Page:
Proper 25 (30), Twentieth Sunday after Pentecost, Year C
23 October 2022
Sirach 35:12-17 or Jeremiah 14:7-10, 19-22
2 Timothy 4:6-8, 16-18
The story Jesus tells today seems like a straight forward morality tale. A warning against pride along the lines of pride comes before the fall. To that we can say Amen and now move on with the liturgy.
There are, however, a few problems with this interpretation. If we understand the story in this way it is not at all clear where we find ourselves in the story. We would not identify with the pharisee, if for no other reason than that pharisee has become a derogatory term. And if we understood what kind of character the tax collector really was, one who was not only a traitor to his own people but who also gouged people a surcharge at his own discretion to bring comfort to his miserable life, it seems unlikely that we would identify with either. But Christians never read the Bible for general edification but always to hear what God is saying to us.
Another way of interpreting the story, a temptation I almost succumbed to, would be to see that both characters in the story are sinners, as are the rest of us, and that the tax collector simply shows us how we should pray. In fact, he offers a prayer very much like the Jesus Prayer of the Orthodox tradition. Thus if we all prayed like this then God would forgive us and we could all get along.
And there is something compelling to this perspective, even in the caricature as which I just presented it. But sometimes our faith becomes like a caricature of itself where receiving forgiveness becomes the goal that eclipses the way of love. Forgiveness or justification become a transaction in which I offer my sins, Jesus takes them away, and I can happily move on with no further claims of God on my life.
Chapter 18, in which we find our reading, moves on though toward Jesus’ blessing of the children, which represent those without power (for the ancient world did not have a romanticized notion of childhood), and from there on to the story of the Rich Ruler who desires to have abundant life but who is unable to sell all he owns and distribute the money to the poor. In other words, he is unable to detach himself from things and attach himself to people. What the story is about is discipleship, what it means to be a follower of Jesus, which Peter confirms when at the end of that episode he says to Jesus, look, we have left our homes and followed you. (18:28f)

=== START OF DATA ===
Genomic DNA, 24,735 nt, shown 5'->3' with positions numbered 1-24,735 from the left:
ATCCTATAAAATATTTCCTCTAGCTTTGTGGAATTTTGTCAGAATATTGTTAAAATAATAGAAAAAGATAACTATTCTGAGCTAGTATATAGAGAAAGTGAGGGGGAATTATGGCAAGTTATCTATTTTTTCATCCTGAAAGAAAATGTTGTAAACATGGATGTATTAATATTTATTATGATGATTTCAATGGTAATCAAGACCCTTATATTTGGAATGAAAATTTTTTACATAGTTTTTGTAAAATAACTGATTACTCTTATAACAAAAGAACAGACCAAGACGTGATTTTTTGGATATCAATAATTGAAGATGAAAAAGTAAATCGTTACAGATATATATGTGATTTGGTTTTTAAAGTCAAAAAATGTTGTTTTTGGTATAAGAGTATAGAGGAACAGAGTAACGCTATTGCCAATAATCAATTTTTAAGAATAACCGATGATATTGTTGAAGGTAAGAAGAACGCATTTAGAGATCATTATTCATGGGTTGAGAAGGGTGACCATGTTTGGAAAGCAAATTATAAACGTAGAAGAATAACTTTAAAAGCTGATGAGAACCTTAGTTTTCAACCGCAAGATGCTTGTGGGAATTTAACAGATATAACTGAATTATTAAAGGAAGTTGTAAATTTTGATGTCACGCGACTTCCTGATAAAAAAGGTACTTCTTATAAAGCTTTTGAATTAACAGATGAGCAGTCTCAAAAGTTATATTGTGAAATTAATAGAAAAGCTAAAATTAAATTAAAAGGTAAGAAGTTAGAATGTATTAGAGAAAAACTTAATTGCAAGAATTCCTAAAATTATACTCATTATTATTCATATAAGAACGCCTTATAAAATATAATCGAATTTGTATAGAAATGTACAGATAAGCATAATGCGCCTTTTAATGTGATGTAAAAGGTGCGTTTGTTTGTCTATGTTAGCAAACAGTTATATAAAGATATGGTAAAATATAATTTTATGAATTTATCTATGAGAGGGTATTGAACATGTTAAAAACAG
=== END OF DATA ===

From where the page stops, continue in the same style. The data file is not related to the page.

When examining the prayer of the pharisee one notices that the Greek text says that the pharisee was praying to himself. This is reinforced by the fourfold use of the personal pronoun I. Proper prayer praises and glorifies God, this prayer, however, glorifies the self.
Now, before we move on we should recognize that our self-definitions rest heavily on what we are not, that we frequently compare ourselves to others, and that somewhere deep down we think that if more people in the world were like us, the world would be a better place.
But that is a fallacy, not only because it dethrones Jesus and puts us in his place, but also because it is the reason the world is such a mess. It may not seem self-evident that this is the reason the world is such a mess because we are so used to seeing the world from the perspective of the righteous, believing that we are among those who “go down to their homes justified,” that we are not proud; that we do not blame others, that we follow Jesus faithfully, and that we are not like other people.
To think that we are not like other people makes us like other people, who point the finger, who victimize, and who want to pacify the world through war.1
If we see the truth of this, then the antidote is to adopt the prayer of the Pharisee as our own, for we are the Pharisee. But instead of praying, “God, I thank you that I am not like other people: thieves, rogues, adulterers, or even like this tax collector,” we pray, “God, I thank you that I am like other people: thieves, rogues, adulterers, or even like this tax collector.”
This is hard to do and I remember more than one discussion about whether all sins weighed the same, and whether I really am that much in need of redemption.